I often get asked for a list of basics, teachers can have in their classrooms for newcomer students with limited language skills. Teachers want to help their students achieve but can be limited in time and sometimes knowledge on how to best support English as an Additional Language (EAL) learners. The term ESL is often redundant for these students as English is not merely a second language, it is a third, fourth or even fifth language! EAL support teachers are often stretched in terms of time and can only offer limited time in each classroom therefore a “go-to” box of activities is essential.
Beginning with letter formation and sounds helps students understand the more complex reading and writing they will be seeing in class. New students don’t have the luxury of time and want to learn English as soon as possible so combining reading, writing, speaking and listening in each lesson is more beneficial.
Learning to form our letters is a skill, especially if the alphabet is new. Arabic speakers may be familiar with their letter formation from the bottom right and teaching to start a letter from the top left can be a struggle, initially. Learning the correct letter formation is important as self-teaching may result in kinaesthetic memory of alternative letter formation and slower writing as a result. Learning the letters in a larger format can be easier.
The Letter Formation Sand Tray allows students to practice their letters in a forgiving way and on a larger scale. Thinking about where the letter starts and finishes as well as direction helps.
It can be combined with Letters Touch and Trace Cards so students can clearly see the start (green dot), direction, (arrows) and finish (red) on each letter.
While I am an advocate for learning lower case letters first in kindergarten, new EAL students are often in older grades and learning both at the same time to better access word learning is more useful. Matching lower and upper case letters is a necessary step.
The Hands-On Alphabet is a wonderful investment for learning letter sounds as well as matching lower and upper case letters. It includes 78 objects (3 for each letter), 36 sorting containers, alphabet stickers, and a plastic organizing basket. Hands-On Alphabet teaching manual shows you how to get the most out of your alphabet materials. Initially, it needs teacher support but as students become more familiar with the letter sounds they can work independently to sort the objects into the correct containers and name objects thus identifying initial letter sounds. Additional objects could be added later.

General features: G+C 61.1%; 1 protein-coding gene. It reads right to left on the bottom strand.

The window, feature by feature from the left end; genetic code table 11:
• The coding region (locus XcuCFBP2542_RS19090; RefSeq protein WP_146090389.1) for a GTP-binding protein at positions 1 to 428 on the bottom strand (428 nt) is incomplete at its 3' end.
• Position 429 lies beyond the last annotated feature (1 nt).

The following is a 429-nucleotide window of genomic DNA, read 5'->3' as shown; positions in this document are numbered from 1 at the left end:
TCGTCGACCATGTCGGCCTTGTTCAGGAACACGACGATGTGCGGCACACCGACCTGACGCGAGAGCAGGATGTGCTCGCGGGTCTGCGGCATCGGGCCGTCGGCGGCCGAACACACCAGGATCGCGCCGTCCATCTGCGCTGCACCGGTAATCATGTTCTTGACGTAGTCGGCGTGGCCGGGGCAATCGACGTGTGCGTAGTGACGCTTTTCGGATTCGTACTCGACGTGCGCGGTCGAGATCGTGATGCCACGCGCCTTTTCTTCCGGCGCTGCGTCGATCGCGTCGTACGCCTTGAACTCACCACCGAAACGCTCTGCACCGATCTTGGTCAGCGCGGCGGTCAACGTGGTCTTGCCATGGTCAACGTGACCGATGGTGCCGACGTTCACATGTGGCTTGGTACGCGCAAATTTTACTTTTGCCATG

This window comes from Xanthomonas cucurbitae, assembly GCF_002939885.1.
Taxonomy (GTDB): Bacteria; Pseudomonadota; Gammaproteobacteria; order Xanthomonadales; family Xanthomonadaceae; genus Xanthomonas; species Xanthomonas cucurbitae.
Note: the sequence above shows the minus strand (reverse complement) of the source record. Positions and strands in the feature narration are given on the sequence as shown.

To give more help with the ‘sticks and circles’ we call writing, explaining how letters are mainly in the grass but some reach up to the sky and others reach down into the dirt can help.
This post discusses how colour coding paper with sky blue, grass green and brown dirt can help identify tall letters and those with tails.
Sentence strips can be bought in many forms, even reusable wipe off versions are available now.
To boost confidence Alphabet Stamps are a great way to give new English learners letters writing practice. Students can do their own stamping to practice letter recognition and then follow with the writing. The act of choosing the correct letter and when ready choosing either lower or upper case letters and punctuation is great practice.
These are some of the resources I have used and recommend teachers have in their classrooms for new EAL students learning letters and sounds. While nothing replaces a good teacher, there are times when we need students to be able to work independently and having the resources to help, allows this to happen. Do you have a great idea for teaching new EAL students letter formation and letter sounds?
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